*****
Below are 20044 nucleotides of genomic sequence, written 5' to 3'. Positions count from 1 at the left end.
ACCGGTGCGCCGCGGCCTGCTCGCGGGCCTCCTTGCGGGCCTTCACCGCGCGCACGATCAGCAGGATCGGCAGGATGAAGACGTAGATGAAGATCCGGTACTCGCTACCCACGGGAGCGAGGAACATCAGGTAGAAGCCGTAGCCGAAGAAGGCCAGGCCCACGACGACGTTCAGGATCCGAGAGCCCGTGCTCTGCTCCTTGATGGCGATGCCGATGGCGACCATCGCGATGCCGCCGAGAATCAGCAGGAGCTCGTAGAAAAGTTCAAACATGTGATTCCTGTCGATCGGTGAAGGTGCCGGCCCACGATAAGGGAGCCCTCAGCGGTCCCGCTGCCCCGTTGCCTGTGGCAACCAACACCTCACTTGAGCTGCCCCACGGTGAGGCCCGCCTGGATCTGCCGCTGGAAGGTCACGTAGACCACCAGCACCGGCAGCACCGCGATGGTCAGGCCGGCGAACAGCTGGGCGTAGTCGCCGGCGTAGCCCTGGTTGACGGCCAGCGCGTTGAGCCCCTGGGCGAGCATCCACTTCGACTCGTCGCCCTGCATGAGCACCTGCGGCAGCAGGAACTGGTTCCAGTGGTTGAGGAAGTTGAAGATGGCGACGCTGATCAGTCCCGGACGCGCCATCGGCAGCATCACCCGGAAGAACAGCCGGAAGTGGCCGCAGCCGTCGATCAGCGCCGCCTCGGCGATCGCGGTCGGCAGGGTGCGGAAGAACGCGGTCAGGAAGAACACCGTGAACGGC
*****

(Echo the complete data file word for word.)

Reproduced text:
Below are 20044 nucleotides of genomic sequence, written 5' to 3'. Positions count from 1 at the left end.
ACCGGTGCGCCGCGGCCTGCTCGCGGGCCTCCTTGCGGGCCTTCACCGCGCGCACGATCAGCAGGATCGGCAGGATGAAGACGTAGATGAAGATCCGGTACTCGCTACCCACGGGAGCGAGGAACATCAGGTAGAAGCCGTAGCCGAAGAAGGCCAGGCCCACGACGACGTTCAGGATCCGAGAGCCCGTGCTCTGCTCCTTGATGGCGATGCCGATGGCGACCATCGCGATGCCGCCGAGAATCAGCAGGAGCTCGTAGAAAAGTTCAAACATGTGATTCCTGTCGATCGGTGAAGGTGCCGGCCCACGATAAGGGAGCCCTCAGCGGTCCCGCTGCCCCGTTGCCTGTGGCAACCAACACCTCACTTGAGCTGCCCCACGGTGAGGCCCGCCTGGATCTGCCGCTGGAAGGTCACGTAGACCACCAGCACCGGCAGCACCGCGATGGTCAGGCCGGCGAACAGCTGGGCGTAGTCGCCGGCGTAGCCCTGGTTGACGGCCAGCGCGTTGAGCCCCTGGGCGAGCATCCACTTCGACTCGTCGCCCTGCATGAGCACCTGCGGCAGCAGGAACTGGTTCCAGTGGTTGAGGAAGTTGAAGATGGCGACGCTGATCAGTCCCGGACGCGCCATCGGCAGCATCACCCGGAAGAACAGCCGGAAGTGGCCGCAGCCGTCGATCAGCGCCGCCTCGGCGATCGCGGTCGGCAGGGTGCGGAAGAACGCGGTCAGGAAGAACACCGTGAACGGC